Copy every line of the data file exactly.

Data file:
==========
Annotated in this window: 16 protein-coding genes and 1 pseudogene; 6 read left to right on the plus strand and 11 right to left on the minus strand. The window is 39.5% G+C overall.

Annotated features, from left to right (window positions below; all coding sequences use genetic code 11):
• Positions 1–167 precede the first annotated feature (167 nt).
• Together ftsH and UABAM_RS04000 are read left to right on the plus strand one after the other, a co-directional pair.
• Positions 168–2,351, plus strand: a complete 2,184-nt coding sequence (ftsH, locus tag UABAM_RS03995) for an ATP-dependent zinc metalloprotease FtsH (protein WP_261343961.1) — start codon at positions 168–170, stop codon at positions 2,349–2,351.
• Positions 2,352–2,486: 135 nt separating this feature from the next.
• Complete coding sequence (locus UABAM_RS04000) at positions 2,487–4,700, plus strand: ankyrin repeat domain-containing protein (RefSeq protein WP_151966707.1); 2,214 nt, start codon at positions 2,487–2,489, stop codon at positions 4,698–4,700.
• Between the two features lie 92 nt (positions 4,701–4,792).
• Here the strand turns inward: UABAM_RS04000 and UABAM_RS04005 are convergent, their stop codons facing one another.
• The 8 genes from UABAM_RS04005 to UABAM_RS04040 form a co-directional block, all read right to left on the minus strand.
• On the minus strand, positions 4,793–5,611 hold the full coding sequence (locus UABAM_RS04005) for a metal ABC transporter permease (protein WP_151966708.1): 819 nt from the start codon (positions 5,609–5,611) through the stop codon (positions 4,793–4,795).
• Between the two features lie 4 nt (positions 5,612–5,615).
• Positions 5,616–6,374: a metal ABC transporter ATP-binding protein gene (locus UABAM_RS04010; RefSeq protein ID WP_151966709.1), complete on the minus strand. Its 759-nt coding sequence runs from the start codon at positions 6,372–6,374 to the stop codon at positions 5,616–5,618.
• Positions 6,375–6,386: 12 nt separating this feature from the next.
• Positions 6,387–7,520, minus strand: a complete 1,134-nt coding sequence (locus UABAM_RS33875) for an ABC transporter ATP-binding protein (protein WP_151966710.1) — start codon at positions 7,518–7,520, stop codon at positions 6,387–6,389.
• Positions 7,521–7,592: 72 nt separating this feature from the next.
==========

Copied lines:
Annotated in this window: 16 protein-coding genes and 1 pseudogene; 6 read left to right on the plus strand and 11 right to left on the minus strand. The window is 39.5% G+C overall.

Annotated features, from left to right (window positions below; all coding sequences use genetic code 11):
• Positions 1–167 precede the first annotated feature (167 nt).
• Together ftsH and UABAM_RS04000 are read left to right on the plus strand one after the other, a co-directional pair.
• Positions 168–2,351, plus strand: a complete 2,184-nt coding sequence (ftsH, locus tag UABAM_RS03995) for an ATP-dependent zinc metalloprotease FtsH (protein WP_261343961.1) — start codon at positions 168–170, stop codon at positions 2,349–2,351.
• Positions 2,352–2,486: 135 nt separating this feature from the next.
• Complete coding sequence (locus UABAM_RS04000) at positions 2,487–4,700, plus strand: ankyrin repeat domain-containing protein (RefSeq protein WP_151966707.1); 2,214 nt, start codon at positions 2,487–2,489, stop codon at positions 4,698–4,700.
• Between the two features lie 92 nt (positions 4,701–4,792).
• Here the strand turns inward: UABAM_RS04000 and UABAM_RS04005 are convergent, their stop codons facing one another.
• The 8 genes from UABAM_RS04005 to UABAM_RS04040 form a co-directional block, all read right to left on the minus strand.
• On the minus strand, positions 4,793–5,611 hold the full coding sequence (locus UABAM_RS04005) for a metal ABC transporter permease (protein WP_151966708.1): 819 nt from the start codon (positions 5,609–5,611) through the stop codon (positions 4,793–4,795).
• Between the two features lie 4 nt (positions 5,612–5,615).
• Positions 5,616–6,374: a metal ABC transporter ATP-binding protein gene (locus UABAM_RS04010; RefSeq protein ID WP_151966709.1), complete on the minus strand. Its 759-nt coding sequence runs from the start codon at positions 6,372–6,374 to the stop codon at positions 5,616–5,618.
• Positions 6,375–6,386: 12 nt separating this feature from the next.
• Positions 6,387–7,520, minus strand: a complete 1,134-nt coding sequence (locus UABAM_RS33875) for an ABC transporter ATP-binding protein (protein WP_151966710.1) — start codon at positions 7,518–7,520, stop codon at positions 6,387–6,389.
• Positions 7,521–7,592: 72 nt separating this feature from the next.